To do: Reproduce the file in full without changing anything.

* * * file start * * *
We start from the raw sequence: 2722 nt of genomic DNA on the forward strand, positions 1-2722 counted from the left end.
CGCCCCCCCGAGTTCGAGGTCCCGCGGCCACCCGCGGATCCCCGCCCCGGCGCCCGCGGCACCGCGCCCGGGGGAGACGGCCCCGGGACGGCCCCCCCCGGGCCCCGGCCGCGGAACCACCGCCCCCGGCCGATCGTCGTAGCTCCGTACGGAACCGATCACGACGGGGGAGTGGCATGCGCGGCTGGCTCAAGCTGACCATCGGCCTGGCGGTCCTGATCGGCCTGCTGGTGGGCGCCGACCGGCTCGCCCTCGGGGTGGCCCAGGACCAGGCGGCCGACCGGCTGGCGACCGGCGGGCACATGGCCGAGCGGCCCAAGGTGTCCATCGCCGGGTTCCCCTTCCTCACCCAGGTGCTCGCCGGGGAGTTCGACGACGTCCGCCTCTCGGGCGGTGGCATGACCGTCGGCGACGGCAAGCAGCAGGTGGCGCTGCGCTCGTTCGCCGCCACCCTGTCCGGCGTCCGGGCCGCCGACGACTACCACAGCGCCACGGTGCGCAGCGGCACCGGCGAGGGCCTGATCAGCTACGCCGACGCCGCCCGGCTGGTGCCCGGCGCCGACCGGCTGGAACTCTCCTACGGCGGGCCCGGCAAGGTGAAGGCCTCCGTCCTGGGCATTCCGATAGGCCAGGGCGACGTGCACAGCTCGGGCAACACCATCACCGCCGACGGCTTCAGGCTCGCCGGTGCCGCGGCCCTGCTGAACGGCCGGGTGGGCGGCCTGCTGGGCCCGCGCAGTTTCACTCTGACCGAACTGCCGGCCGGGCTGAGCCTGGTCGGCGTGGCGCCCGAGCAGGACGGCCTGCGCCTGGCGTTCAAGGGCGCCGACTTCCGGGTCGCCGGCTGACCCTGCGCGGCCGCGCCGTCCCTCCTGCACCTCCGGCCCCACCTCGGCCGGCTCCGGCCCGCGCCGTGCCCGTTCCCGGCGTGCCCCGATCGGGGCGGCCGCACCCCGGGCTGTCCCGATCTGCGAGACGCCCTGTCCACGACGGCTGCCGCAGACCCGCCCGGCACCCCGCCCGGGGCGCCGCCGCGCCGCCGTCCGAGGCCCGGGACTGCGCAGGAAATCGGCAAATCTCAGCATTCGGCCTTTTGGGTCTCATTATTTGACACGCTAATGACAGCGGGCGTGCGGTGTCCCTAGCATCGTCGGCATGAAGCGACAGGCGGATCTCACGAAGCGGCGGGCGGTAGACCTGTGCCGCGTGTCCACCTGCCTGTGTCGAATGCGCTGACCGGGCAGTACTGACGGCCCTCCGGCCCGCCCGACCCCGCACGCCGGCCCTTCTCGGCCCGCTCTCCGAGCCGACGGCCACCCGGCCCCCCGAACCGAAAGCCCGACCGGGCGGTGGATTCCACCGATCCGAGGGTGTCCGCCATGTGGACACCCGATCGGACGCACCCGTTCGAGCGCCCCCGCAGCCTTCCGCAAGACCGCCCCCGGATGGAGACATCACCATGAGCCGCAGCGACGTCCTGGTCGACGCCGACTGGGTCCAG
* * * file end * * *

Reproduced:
We start from the raw sequence: 2722 nt of genomic DNA on the forward strand, positions 1-2722 counted from the left end.
CGCCCCCCCGAGTTCGAGGTCCCGCGGCCACCCGCGGATCCCCGCCCCGGCGCCCGCGGCACCGCGCCCGGGGGAGACGGCCCCGGGACGGCCCCCCCCGGGCCCCGGCCGCGGAACCACCGCCCCCGGCCGATCGTCGTAGCTCCGTACGGAACCGATCACGACGGGGGAGTGGCATGCGCGGCTGGCTCAAGCTGACCATCGGCCTGGCGGTCCTGATCGGCCTGCTGGTGGGCGCCGACCGGCTCGCCCTCGGGGTGGCCCAGGACCAGGCGGCCGACCGGCTGGCGACCGGCGGGCACATGGCCGAGCGGCCCAAGGTGTCCATCGCCGGGTTCCCCTTCCTCACCCAGGTGCTCGCCGGGGAGTTCGACGACGTCCGCCTCTCGGGCGGTGGCATGACCGTCGGCGACGGCAAGCAGCAGGTGGCGCTGCGCTCGTTCGCCGCCACCCTGTCCGGCGTCCGGGCCGCCGACGACTACCACAGCGCCACGGTGCGCAGCGGCACCGGCGAGGGCCTGATCAGCTACGCCGACGCCGCCCGGCTGGTGCCCGGCGCCGACCGGCTGGAACTCTCCTACGGCGGGCCCGGCAAGGTGAAGGCCTCCGTCCTGGGCATTCCGATAGGCCAGGGCGACGTGCACAGCTCGGGCAACACCATCACCGCCGACGGCTTCAGGCTCGCCGGTGCCGCGGCCCTGCTGAACGGCCGGGTGGGCGGCCTGCTGGGCCCGCGCAGTTTCACTCTGACCGAACTGCCGGCCGGGCTGAGCCTGGTCGGCGTGGCGCCCGAGCAGGACGGCCTGCGCCTGGCGTTCAAGGGCGCCGACTTCCGGGTCGCCGGCTGACCCTGCGCGGCCGCGCCGTCCCTCCTGCACCTCCGGCCCCACCTCGGCCGGCTCCGGCCCGCGCCGTGCCCGTTCCCGGCGTGCCCCGATCGGGGCGGCCGCACCCCGGGCTGTCCCGATCTGCGAGACGCCCTGTCCACGACGGCTGCCGCAGACCCGCCCGGCACCCCGCCCGGGGCGCCGCCGCGCCGCCGTCCGAGGCCCGGGACTGCGCAGGAAATCGGCAAATCTCAGCATTCGGCCTTTTGGGTCTCATTATTTGACACGCTAATGACAGCGGGCGTGCGGTGTCCCTAGCATCGTCGGCATGAAGCGACAGGCGGATCTCACGAAGCGGCGGGCGGTAGACCTGTGCCGCGTGTCCACCTGCCTGTGTCGAATGCGCTGACCGGGCAGTACTGACGGCCCTCCGGCCCGCCCGACCCCGCACGCCGGCCCTTCTCGGCCCGCTCTCCGAGCCGACGGCCACCCGGCCCCCCGAACCGAAAGCCCGACCGGGCGGTGGATTCCACCGATCCGAGGGTGTCCGCCATGTGGACACCCGATCGGACGCACCCGTTCGAGCGCCCCCGCAGCCTTCCGCAAGACCGCCCCCGGATGGAGACATCACCATGAGCCGCAGCGACGTCCTGGTCGACGCCGACTGGGTCCAG